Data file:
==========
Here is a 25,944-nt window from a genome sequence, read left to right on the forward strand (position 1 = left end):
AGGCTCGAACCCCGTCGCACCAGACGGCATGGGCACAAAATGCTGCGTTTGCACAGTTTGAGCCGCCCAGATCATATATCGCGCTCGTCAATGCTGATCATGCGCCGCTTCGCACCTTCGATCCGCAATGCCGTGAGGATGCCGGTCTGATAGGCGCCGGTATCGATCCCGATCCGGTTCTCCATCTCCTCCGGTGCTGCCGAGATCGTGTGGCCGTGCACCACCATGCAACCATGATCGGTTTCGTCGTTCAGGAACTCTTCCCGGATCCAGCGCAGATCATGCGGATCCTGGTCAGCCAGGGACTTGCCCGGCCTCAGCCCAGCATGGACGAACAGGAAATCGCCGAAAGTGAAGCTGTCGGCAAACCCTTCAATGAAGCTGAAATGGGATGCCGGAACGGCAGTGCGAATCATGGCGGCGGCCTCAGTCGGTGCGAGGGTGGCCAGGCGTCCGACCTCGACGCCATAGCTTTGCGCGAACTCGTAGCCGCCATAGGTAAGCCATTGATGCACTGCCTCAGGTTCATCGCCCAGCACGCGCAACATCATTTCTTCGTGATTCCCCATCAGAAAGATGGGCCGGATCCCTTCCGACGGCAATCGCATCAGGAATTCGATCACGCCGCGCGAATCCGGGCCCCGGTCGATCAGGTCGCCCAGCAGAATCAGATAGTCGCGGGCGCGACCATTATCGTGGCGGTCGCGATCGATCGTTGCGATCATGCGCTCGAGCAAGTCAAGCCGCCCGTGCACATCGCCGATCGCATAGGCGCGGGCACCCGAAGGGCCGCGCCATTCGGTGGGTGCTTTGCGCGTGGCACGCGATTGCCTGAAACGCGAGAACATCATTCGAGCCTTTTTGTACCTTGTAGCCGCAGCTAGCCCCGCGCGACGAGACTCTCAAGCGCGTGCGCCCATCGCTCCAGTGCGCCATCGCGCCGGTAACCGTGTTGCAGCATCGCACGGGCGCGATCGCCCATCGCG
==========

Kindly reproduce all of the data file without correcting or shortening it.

Here is a 25,944-nt window from a genome sequence, read left to right on the forward strand (position 1 = left end):
AGGCTCGAACCCCGTCGCACCAGACGGCATGGGCACAAAATGCTGCGTTTGCACAGTTTGAGCCGCCCAGATCATATATCGCGCTCGTCAATGCTGATCATGCGCCGCTTCGCACCTTCGATCCGCAATGCCGTGAGGATGCCGGTCTGATAGGCGCCGGTATCGATCCCGATCCGGTTCTCCATCTCCTCCGGTGCTGCCGAGATCGTGTGGCCGTGCACCACCATGCAACCATGATCGGTTTCGTCGTTCAGGAACTCTTCCCGGATCCAGCGCAGATCATGCGGATCCTGGTCAGCCAGGGACTTGCCCGGCCTCAGCCCAGCATGGACGAACAGGAAATCGCCGAAAGTGAAGCTGTCGGCAAACCCTTCAATGAAGCTGAAATGGGATGCCGGAACGGCAGTGCGAATCATGGCGGCGGCCTCAGTCGGTGCGAGGGTGGCCAGGCGTCCGACCTCGACGCCATAGCTTTGCGCGAACTCGTAGCCGCCATAGGTAAGCCATTGATGCACTGCCTCAGGTTCATCGCCCAGCACGCGCAACATCATTTCTTCGTGATTCCCCATCAGAAAGATGGGCCGGATCCCTTCCGACGGCAATCGCATCAGGAATTCGATCACGCCGCGCGAATCCGGGCCCCGGTCGATCAGGTCGCCCAGCAGAATCAGATAGTCGCGGGCGCGACCATTATCGTGGCGGTCGCGATCGATCGTTGCGATCATGCGCTCGAGCAAGTCAAGCCGCCCGTGCACATCGCCGATCGCATAGGCGCGGGCACCCGAAGGGCCGCGCCATTCGGTGGGTGCTTTGCGCGTGGCACGCGATTGCCTGAAACGCGAGAACATCATTCGAGCCTTTTTGTACCTTGTAGCCGCAGCTAGCCCCGCGCGACGAGACTCTCAAGCGCGTGCGCCCATCGCTCCAGTGCGCCATCGCGCCGGTAACCGTGTTGCAGCATCGCACGGGCGCGATCGCCCATCGCG